Climate change comes to the mountains of Peru
A sign on the Pastouri glacier shows the extent of ice 30 years prior.
Climate change brought water to the coastal deserts of Peru, letting farms there flourish for decades. But now the rapidly-melting glaciers have shrunk too much — and as the water disappears, the farms it fuels also might, writes Nicholas Casey for the New York Times.
Why it matters: These ice caps support over 100,000 acres of farmland, and the 8,000 tons of produce grown there is shipped as far away as China and Denmark. Before farmers started irrigating the desert with meltwater, "the land was empty and people went hungry," farmer Miguel Beltrán tells the Times. Today, hundreds of thousands of people rely on the water to live and work.
- As the glaciers retreated, they exposed heavy metals in the soil like cadmium. That's washing into the water and contaminating it.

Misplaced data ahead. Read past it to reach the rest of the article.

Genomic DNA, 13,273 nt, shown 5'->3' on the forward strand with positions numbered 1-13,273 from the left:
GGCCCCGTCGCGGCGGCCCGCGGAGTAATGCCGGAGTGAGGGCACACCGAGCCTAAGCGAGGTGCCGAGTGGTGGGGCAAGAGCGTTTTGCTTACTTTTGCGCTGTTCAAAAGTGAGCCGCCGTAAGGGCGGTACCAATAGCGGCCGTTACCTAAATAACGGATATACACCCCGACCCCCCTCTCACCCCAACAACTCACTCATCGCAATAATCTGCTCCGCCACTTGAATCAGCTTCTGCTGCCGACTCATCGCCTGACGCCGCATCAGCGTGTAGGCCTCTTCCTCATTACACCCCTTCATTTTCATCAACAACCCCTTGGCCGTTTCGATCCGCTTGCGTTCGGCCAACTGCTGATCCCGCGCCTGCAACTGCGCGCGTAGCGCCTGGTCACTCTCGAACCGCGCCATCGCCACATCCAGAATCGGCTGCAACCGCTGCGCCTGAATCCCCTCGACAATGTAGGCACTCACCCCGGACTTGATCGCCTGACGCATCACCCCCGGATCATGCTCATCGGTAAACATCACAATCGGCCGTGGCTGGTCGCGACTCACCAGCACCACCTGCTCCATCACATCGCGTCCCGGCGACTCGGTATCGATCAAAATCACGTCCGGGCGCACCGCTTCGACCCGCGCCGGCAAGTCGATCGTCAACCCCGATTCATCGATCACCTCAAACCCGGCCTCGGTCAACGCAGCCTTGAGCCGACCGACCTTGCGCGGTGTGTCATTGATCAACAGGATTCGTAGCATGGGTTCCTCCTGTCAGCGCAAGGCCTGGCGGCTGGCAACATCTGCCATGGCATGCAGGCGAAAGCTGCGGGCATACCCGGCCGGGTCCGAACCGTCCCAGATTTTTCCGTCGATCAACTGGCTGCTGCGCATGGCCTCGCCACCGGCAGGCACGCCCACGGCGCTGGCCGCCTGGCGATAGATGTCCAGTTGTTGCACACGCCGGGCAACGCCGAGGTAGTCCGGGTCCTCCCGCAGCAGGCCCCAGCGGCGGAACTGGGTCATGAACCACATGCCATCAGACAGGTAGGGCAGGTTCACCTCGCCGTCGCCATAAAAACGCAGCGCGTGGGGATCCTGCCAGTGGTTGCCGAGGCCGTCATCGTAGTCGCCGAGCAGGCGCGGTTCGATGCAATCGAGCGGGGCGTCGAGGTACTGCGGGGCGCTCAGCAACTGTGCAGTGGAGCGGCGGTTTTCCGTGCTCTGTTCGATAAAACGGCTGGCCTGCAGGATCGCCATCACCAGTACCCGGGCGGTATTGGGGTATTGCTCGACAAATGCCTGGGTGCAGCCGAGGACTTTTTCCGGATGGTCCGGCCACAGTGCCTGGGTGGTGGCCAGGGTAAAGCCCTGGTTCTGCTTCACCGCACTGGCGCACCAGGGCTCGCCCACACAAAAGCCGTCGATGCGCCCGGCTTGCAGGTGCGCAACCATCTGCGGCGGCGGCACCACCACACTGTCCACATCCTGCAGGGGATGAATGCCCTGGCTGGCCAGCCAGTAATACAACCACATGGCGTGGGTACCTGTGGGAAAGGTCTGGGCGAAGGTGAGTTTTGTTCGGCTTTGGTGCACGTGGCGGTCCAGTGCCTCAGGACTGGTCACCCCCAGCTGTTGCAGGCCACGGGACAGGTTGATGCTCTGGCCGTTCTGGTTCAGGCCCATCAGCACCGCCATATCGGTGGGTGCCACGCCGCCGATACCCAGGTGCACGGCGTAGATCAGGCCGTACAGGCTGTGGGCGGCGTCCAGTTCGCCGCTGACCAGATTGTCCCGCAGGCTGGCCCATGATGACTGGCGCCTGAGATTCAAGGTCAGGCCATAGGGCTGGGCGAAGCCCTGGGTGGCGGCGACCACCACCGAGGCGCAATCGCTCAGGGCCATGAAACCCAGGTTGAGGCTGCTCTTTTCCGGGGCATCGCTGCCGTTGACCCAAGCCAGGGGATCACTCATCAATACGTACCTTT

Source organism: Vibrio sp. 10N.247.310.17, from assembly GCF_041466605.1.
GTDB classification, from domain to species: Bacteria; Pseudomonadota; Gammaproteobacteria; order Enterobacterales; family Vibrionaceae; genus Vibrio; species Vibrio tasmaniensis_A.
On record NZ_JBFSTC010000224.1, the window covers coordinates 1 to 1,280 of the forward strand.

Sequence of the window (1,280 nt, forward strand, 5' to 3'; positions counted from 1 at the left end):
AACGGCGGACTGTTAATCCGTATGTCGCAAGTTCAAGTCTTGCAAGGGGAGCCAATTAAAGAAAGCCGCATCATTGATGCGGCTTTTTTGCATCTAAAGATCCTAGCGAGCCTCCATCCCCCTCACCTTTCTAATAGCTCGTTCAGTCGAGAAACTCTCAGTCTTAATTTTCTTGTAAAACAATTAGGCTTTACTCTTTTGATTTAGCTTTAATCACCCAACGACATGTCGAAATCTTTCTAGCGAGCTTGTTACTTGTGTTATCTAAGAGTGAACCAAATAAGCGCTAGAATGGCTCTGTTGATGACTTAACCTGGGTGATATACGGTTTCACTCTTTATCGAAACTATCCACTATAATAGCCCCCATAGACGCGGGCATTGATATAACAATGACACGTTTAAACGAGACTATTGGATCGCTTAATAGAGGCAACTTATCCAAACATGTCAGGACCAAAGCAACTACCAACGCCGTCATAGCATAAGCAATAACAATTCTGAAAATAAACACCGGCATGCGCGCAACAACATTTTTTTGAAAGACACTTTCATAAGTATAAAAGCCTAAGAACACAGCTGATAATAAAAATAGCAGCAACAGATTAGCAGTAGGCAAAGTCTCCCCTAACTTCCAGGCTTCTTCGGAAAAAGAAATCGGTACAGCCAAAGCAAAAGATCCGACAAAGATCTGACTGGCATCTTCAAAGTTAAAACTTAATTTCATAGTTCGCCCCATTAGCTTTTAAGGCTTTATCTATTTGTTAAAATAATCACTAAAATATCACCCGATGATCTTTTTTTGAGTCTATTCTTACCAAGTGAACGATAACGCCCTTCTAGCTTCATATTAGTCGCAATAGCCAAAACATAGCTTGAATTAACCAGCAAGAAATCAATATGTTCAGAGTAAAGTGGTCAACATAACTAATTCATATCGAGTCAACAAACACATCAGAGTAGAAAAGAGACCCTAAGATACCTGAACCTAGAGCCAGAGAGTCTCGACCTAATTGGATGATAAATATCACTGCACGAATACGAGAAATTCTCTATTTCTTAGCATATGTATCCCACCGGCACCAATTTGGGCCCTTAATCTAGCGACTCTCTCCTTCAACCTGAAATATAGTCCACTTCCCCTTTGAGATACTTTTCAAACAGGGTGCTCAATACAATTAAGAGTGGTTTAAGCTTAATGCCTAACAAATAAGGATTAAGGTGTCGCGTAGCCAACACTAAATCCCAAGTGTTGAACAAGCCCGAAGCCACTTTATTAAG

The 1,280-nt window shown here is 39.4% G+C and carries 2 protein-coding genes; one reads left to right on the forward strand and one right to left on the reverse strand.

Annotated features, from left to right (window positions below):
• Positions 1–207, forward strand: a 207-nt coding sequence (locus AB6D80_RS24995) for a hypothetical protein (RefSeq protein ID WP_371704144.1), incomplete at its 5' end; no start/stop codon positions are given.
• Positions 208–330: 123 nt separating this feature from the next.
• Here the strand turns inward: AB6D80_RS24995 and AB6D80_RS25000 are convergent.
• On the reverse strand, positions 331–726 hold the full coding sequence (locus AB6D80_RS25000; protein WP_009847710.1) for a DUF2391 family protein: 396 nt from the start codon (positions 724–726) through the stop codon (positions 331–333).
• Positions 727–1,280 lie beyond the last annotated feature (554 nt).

- Warmer temperatures have allowed insects, rats and other pests, to migrate up the mountains and into the fields.
- Water flow during the dry season is already decreasing noticeably.
What they're doing: Farmers are digging wells and the government started construction on a dam to catch and store rainy-season precipitation. But dam construction is stalled indefinitely and wells and aquifers can only support so much agriculture.
The bottom line: The water is drying up, and fixes like dams are temporary measures. "Each year there is less water; each day there is less water," climatologist César Portocarrero told the NYT.